Word of the day: Bleisure trip:
This is when people take a business trip (and they include leisure time).
Used in a sentence, by Danny Pettry:
I imagine many recreational therapists who are heading out to Orlando, FL for the next American Therapeutic Recreation Association (ATRA) conference are taking a bleisure trip.
Based on my personal experiences, all of my ATRA experiences had been bleisure trips.
I enjoy learning. It is something I do for a hobby, so conferences are very rewarding (as well as tiring).
There has been something FUN to do in each town ATRA holds their conferences based on my experiences.
Some people go golfing. I can recall many people going golfing at a conference in Greenville, South Carolina. (I believe it was a Southeastern Symposium conference). I don’t golf (unless it has a windmill and a waterfall and something entertaining).
I always go out to the local restaurants with fellow recreational therapists. So many fun places in every town. I always stop by the mall and shopping center in each town. Those are things I find enjoyable.
Here are some of my experiences that I recall:
- Kansas City, Missouri: World War I Museum, big former train-station, Hallmark headquarters, Craolya headquarters, Kansas City chiefs (I wanted to go see them play real bad, but didn’t get to for some reason). They have a real nice restaurant that brings your food out on small trains. So cool. Oh yeah – they have a real neat model map of the town. You can push a button (for where you want to go) and a light pops up to show you where that part is at).
- District of Columbia: a lot of museums. Metro subway was neat.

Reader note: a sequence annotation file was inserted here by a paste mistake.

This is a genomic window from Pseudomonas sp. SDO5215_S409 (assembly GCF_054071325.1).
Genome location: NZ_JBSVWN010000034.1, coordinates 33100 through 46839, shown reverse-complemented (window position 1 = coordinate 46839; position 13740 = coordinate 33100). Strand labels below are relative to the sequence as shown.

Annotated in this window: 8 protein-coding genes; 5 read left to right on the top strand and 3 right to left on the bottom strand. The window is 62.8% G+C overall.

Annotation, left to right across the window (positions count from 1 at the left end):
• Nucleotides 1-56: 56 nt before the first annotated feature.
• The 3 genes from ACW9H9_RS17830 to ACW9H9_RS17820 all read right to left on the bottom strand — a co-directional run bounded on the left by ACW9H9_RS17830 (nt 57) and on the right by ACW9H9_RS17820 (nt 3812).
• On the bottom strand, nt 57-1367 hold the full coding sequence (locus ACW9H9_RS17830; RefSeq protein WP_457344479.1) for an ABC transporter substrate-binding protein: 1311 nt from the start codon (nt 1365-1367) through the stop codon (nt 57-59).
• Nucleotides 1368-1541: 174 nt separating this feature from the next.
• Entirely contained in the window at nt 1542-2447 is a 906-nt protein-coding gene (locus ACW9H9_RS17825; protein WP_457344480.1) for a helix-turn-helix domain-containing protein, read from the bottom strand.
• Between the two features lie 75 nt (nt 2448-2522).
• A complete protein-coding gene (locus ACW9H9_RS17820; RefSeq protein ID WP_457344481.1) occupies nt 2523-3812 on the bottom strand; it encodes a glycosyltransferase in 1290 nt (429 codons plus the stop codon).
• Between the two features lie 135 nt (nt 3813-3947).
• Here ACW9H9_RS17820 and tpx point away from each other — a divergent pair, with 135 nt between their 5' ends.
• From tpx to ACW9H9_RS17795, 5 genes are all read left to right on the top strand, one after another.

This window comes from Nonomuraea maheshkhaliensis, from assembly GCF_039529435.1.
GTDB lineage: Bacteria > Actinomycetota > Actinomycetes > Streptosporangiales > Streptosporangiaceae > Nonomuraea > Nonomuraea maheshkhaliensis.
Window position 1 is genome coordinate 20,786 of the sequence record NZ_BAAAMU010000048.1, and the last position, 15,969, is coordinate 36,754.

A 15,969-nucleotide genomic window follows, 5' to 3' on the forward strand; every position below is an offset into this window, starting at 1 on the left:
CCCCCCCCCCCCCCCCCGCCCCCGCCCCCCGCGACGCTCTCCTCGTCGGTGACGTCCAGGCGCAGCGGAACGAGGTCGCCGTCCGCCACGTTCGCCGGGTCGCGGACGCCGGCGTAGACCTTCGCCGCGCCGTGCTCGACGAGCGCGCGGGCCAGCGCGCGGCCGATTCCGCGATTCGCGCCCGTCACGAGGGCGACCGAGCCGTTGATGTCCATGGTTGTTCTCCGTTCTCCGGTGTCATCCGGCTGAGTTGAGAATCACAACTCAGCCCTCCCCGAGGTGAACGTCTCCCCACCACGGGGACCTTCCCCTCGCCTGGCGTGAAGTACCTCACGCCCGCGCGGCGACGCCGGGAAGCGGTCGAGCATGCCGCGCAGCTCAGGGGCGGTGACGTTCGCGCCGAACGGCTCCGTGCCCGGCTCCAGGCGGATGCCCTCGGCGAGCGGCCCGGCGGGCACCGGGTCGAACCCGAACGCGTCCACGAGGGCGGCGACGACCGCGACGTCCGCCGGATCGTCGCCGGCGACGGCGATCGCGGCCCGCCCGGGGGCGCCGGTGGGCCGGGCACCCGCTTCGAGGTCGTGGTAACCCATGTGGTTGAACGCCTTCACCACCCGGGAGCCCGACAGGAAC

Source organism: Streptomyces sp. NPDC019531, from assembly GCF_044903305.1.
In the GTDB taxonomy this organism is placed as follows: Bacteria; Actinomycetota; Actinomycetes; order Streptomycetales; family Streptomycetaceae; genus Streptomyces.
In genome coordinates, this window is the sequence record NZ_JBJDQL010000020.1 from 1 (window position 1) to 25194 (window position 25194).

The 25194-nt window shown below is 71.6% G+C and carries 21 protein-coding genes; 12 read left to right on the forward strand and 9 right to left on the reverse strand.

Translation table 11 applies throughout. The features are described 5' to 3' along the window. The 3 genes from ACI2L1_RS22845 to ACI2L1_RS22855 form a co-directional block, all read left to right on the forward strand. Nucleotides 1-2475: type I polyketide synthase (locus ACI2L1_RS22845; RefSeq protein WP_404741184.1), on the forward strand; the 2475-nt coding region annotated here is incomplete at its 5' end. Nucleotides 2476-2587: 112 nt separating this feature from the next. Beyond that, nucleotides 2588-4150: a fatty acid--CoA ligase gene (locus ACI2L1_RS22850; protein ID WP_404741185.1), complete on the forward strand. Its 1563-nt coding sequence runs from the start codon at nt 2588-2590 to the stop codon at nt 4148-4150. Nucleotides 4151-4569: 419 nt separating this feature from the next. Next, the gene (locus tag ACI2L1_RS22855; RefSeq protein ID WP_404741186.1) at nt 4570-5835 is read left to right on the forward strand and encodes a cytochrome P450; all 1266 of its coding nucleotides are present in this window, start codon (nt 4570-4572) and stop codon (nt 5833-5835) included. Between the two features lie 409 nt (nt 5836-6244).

- Bloomington, Indiana: Colts! Hoosier state (Indiana University). Real nice mall in downtown Bloomington.
- Minneapolis, Minnesota: we took a riverboat down the Mississippi, which was one of the most entertaining and relaxing activities. I also stopped by the Mall of America.
- Pittsburgh, Pennsylvania: This is like a really giant version of Charleston, West Virginia (with more to do). I ate with my good friend and mentor Charlie Dixon and his wife at the HardRock Café there. Charlie won the distinguished fellow of the year award by ATRA. A lot of sports: Penguins, Pirates, Steelers.
- Chattanooga, Tennessee: quaint town with a lot of culture in downtown. Spent the day walking around the park with fellow Rec Therapists and we found some real nice restaurant there.
- Chicago Illinois: wow – that city is just too big for me. I felt a bit scared there. Luckily the conference was slightly outside of Chicago. I went to the local mall with fellow rec therapists. But I didn’t do anything else there. A few RTs told me they ran into some suspicious characters. There were some special events and activities at the conference. Some girls were having a hoola-hooping contest!
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Blog Entry Submitted by: Lindsey Joiner
Hi blog readers,